Government has cut 48% of comms staff since 2010

The government is aiming to "professionalise" its communications operation to retain high-quality employees, after revealing its has cut nearly half of its staff since 2010.

Alex Aiken: says the talent pool must be widened after staff cuts
Alex Aiken: says the talent pool must be widened after staff cuts

The new Government Communication Service launched today (15 October) to improve standards and career development.

Alex Aiken, the executive director of government communication, said: "There has been a structural change. Government communications has lost 48 per cent of its staff since 2010."

Although he said staff numbers wouldn't increase, Aiken told Campaign it was essential to hire varied talent into the slashed workforce. He said: "We retain some very good people, but I’m beginning to sense that unless we widen the pool – while staying within some fairly tight spending limits – we will be desperately trying to attract the best talent from the pool we have."

The government currently employs 1,900 people for communications in Whitehall and 1,200 in arms-length bodies such as NHS England.

Communications were overhauled in 2010 when the coalition government announced its intention to spend money only on essential campaigns.

Last year, the Central Office of Information, which previously organised marketing campaigns, was dissolved and its remaining remit transferred to the Cabinet office.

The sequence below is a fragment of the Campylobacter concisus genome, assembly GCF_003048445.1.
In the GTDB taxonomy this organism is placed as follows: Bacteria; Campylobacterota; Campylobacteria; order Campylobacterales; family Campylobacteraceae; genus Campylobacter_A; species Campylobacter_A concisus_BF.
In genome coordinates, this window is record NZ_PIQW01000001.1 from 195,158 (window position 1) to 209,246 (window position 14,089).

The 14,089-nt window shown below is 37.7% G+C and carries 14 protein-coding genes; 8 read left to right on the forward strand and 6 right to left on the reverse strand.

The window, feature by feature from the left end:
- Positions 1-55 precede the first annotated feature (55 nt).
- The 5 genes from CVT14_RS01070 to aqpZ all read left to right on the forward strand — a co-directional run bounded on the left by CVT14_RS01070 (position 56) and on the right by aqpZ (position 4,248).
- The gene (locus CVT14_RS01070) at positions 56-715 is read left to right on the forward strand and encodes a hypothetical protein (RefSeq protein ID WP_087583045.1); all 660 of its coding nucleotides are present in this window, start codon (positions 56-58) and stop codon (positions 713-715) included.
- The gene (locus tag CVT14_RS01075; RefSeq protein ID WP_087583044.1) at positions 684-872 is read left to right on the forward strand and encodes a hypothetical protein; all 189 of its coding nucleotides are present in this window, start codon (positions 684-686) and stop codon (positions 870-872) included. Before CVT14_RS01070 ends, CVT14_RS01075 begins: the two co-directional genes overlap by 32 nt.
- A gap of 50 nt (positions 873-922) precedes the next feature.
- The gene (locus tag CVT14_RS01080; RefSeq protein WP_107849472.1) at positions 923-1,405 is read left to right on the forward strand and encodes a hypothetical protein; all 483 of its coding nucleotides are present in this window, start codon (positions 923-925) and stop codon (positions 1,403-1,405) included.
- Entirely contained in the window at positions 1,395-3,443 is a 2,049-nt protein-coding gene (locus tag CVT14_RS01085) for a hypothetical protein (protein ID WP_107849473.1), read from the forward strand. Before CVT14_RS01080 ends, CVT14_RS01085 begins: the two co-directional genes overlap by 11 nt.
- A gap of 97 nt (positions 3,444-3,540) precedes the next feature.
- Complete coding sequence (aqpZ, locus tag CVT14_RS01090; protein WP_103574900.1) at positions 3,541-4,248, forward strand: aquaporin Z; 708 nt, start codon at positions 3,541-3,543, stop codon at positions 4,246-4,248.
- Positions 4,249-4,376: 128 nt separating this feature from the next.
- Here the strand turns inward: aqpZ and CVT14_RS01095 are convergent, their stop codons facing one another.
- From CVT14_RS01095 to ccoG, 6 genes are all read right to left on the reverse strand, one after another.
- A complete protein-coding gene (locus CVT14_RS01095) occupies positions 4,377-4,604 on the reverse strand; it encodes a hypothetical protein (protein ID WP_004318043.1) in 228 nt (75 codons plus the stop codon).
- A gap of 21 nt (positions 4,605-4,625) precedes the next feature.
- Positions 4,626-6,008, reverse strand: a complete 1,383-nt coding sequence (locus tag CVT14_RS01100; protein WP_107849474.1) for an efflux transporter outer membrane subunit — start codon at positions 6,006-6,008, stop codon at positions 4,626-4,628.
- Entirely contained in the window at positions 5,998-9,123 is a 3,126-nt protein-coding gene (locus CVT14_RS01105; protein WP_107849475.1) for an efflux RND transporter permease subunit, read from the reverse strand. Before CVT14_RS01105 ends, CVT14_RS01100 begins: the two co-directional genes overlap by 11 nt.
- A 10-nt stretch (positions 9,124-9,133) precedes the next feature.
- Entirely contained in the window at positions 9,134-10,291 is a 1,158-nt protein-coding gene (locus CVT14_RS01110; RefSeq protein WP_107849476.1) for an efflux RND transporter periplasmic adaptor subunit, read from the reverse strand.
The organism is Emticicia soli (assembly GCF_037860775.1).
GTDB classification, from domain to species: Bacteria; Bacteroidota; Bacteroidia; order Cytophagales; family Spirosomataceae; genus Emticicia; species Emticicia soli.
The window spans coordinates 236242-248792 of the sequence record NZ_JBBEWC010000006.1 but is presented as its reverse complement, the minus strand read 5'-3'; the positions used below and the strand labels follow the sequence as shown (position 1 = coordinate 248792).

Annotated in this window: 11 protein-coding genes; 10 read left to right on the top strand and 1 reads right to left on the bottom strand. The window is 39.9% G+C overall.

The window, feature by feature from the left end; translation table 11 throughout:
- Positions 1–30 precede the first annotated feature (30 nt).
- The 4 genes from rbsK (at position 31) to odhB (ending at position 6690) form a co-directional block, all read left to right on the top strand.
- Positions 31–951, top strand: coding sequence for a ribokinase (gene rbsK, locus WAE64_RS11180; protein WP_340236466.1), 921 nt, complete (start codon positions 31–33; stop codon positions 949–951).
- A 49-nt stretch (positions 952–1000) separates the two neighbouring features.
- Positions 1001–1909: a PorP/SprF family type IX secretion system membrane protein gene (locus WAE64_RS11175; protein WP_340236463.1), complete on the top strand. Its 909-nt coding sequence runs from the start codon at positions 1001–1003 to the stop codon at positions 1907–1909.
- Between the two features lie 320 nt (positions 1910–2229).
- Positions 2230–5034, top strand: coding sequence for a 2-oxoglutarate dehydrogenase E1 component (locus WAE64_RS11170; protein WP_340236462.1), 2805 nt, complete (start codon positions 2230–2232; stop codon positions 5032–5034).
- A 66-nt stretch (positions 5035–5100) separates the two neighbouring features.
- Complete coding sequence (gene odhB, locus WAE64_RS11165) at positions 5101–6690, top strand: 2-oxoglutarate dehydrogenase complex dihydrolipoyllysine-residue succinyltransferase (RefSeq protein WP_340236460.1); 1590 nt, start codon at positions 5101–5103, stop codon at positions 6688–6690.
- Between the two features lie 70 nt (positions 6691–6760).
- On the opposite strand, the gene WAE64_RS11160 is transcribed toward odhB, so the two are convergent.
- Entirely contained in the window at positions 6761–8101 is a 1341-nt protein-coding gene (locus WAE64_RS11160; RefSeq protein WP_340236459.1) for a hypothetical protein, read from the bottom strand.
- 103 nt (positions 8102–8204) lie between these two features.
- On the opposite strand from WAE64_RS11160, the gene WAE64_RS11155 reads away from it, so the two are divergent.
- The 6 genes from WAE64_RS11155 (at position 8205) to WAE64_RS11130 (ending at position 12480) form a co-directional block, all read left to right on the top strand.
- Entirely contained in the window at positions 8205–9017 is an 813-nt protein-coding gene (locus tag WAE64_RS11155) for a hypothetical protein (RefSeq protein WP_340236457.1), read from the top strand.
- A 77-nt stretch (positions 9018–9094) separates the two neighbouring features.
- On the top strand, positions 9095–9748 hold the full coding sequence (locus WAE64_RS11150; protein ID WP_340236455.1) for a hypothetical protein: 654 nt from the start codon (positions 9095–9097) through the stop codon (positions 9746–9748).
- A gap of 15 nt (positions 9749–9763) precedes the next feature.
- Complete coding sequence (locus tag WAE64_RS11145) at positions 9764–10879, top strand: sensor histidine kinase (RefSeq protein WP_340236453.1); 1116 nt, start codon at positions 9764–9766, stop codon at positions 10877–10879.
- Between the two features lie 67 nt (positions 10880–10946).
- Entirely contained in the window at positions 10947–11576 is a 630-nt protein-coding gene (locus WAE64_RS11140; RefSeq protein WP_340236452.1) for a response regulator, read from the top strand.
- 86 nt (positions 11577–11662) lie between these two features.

The new GCS will replace the loosely-organised Government Communication Network.

Sean Larkins, the head of government communication policy, said: "The Government Communication Network was never a professional home for our staff. The new service will work on coordinated approaches to recruitment and shared standards for staff so we know the best people in some departments are equal to the people in others."

Sam Lister, director of communications for the Department of Health, said: "This is about having pride in the profession of government communications as being absolutely a-grade and excellent.

"We don’t want to invest a huge amount of time and effort in training people to be really good communicators and then lose them to the private sector as soon as they reach a certain standard."

The centralised GCS body will also train staff in digital communications, with the aim of focusing on more digital and direct marketing that can be more effectively evaluated than television, print and outdoor campaigns, according to the GCS.

Francis Maude, the minister for the Cabinet Office and chair of the GCS board, said: "Our civil service reform programme is designed to equip civil servants with the right skills for tomorrow’s world, helping Britain compete in the global race."

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